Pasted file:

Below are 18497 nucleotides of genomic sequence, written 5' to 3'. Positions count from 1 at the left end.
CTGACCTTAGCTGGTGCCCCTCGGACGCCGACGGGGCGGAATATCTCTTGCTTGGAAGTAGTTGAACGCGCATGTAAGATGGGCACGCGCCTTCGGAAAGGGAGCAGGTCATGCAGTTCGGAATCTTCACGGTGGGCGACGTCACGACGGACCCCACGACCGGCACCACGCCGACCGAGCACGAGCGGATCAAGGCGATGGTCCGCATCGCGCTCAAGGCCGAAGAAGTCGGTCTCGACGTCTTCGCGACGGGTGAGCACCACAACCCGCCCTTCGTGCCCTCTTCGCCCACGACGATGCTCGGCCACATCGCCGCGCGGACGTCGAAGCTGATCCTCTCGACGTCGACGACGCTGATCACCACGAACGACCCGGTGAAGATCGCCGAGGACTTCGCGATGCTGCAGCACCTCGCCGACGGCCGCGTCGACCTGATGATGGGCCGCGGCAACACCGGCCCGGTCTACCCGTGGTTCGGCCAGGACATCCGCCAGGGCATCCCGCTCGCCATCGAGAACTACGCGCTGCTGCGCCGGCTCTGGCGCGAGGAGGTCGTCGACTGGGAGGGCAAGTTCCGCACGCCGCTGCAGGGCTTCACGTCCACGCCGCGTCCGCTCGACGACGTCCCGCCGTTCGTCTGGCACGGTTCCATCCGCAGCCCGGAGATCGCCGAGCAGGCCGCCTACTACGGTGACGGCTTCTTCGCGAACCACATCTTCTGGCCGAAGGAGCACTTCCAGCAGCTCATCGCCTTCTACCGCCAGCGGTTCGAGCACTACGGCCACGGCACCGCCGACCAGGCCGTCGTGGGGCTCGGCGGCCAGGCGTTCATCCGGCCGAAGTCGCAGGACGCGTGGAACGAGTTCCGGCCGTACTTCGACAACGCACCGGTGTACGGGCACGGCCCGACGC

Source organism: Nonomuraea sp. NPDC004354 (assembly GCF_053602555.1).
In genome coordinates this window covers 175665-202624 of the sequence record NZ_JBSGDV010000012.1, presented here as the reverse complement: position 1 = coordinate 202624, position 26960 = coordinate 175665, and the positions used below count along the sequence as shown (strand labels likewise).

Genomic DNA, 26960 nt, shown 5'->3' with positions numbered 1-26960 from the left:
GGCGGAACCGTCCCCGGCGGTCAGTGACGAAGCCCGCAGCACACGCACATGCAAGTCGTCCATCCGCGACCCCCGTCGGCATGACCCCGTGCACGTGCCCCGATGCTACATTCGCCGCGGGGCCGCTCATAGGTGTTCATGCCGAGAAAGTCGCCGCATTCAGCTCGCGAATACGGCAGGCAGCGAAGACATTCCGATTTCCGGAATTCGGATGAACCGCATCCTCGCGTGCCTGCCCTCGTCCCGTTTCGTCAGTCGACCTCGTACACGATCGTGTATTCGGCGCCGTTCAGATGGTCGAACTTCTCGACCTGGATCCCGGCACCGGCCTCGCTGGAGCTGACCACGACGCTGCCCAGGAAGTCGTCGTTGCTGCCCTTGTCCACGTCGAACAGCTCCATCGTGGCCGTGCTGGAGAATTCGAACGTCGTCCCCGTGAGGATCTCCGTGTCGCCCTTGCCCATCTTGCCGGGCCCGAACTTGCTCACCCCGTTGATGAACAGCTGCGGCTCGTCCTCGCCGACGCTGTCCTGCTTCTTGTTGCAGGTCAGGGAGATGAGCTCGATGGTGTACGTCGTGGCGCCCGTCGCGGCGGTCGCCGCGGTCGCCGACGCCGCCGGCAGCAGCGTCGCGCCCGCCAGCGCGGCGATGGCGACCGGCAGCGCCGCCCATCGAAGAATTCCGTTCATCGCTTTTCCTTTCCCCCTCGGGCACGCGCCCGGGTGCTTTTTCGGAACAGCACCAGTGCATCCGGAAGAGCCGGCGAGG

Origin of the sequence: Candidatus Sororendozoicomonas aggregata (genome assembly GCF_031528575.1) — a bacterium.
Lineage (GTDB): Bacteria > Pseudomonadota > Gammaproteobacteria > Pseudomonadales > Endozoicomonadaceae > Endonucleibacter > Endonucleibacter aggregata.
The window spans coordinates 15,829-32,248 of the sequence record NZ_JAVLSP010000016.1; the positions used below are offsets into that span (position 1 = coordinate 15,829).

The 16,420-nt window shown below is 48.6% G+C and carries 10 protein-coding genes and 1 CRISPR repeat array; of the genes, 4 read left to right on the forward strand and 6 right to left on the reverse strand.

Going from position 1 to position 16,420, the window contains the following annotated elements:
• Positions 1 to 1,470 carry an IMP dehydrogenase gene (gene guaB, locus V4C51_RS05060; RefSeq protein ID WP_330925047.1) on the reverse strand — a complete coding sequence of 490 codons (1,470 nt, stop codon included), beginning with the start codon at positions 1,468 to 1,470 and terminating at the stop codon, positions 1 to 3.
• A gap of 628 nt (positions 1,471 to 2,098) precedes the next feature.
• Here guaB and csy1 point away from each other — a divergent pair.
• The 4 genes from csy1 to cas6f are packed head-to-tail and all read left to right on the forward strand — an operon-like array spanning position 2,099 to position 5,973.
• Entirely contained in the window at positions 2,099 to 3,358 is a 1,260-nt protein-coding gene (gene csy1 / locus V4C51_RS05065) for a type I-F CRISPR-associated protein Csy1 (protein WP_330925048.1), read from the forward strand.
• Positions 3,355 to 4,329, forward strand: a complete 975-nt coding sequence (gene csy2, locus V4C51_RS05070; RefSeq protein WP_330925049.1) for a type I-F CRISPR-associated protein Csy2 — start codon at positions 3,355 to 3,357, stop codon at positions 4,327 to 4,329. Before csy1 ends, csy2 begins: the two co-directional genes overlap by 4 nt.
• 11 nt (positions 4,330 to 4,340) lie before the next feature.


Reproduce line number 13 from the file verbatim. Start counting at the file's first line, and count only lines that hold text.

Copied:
• A gap of 628 nt (positions 1,471 to 2,098) precedes the next feature.